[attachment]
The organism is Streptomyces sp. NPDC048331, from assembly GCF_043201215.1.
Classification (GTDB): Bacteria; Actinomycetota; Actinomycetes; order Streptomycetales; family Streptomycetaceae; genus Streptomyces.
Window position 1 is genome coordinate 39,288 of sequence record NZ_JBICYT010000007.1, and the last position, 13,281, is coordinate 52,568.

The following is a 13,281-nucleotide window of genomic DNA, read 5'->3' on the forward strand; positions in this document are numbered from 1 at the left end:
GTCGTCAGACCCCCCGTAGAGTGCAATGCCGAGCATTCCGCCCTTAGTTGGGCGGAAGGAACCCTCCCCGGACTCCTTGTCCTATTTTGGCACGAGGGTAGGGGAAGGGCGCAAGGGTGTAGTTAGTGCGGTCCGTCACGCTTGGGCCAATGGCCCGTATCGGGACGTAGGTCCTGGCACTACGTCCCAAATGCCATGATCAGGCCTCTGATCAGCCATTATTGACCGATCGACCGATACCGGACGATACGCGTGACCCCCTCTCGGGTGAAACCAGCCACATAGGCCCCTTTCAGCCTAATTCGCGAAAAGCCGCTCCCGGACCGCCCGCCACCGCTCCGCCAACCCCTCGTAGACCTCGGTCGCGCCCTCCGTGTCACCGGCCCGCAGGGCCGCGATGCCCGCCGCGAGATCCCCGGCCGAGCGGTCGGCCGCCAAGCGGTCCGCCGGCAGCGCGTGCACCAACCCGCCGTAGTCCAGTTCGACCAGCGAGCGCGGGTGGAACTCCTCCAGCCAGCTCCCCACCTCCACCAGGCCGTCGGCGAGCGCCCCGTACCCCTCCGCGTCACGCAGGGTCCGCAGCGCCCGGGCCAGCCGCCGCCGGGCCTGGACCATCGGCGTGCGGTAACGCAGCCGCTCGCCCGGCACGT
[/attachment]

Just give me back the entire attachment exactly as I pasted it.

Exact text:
The organism is Streptomyces sp. NPDC048331, from assembly GCF_043201215.1.
Classification (GTDB): Bacteria; Actinomycetota; Actinomycetes; order Streptomycetales; family Streptomycetaceae; genus Streptomyces.
Window position 1 is genome coordinate 39,288 of sequence record NZ_JBICYT010000007.1, and the last position, 13,281, is coordinate 52,568.

The following is a 13,281-nucleotide window of genomic DNA, read 5'->3' on the forward strand; positions in this document are numbered from 1 at the left end:
GTCGTCAGACCCCCCGTAGAGTGCAATGCCGAGCATTCCGCCCTTAGTTGGGCGGAAGGAACCCTCCCCGGACTCCTTGTCCTATTTTGGCACGAGGGTAGGGGAAGGGCGCAAGGGTGTAGTTAGTGCGGTCCGTCACGCTTGGGCCAATGGCCCGTATCGGGACGTAGGTCCTGGCACTACGTCCCAAATGCCATGATCAGGCCTCTGATCAGCCATTATTGACCGATCGACCGATACCGGACGATACGCGTGACCCCCTCTCGGGTGAAACCAGCCACATAGGCCCCTTTCAGCCTAATTCGCGAAAAGCCGCTCCCGGACCGCCCGCCACCGCTCCGCCAACCCCTCGTAGACCTCGGTCGCGCCCTCCGTGTCACCGGCCCGCAGGGCCGCGATGCCCGCCGCGAGATCCCCGGCCGAGCGGTCGGCCGCCAAGCGGTCCGCCGGCAGCGCGTGCACCAACCCGCCGTAGTCCAGTTCGACCAGCGAGCGCGGGTGGAACTCCTCCAGCCAGCTCCCCACCTCCACCAGGCCGTCGGCGAGCGCCCCGTACCCCTCCGCGTCACGCAGGGTCCGCAGCGCCCGGGCCAGCCGCCGCCGGGCCTGGACCATCGGCGTGCGGTAACGCAGCCGCTCGCCCGGCACGT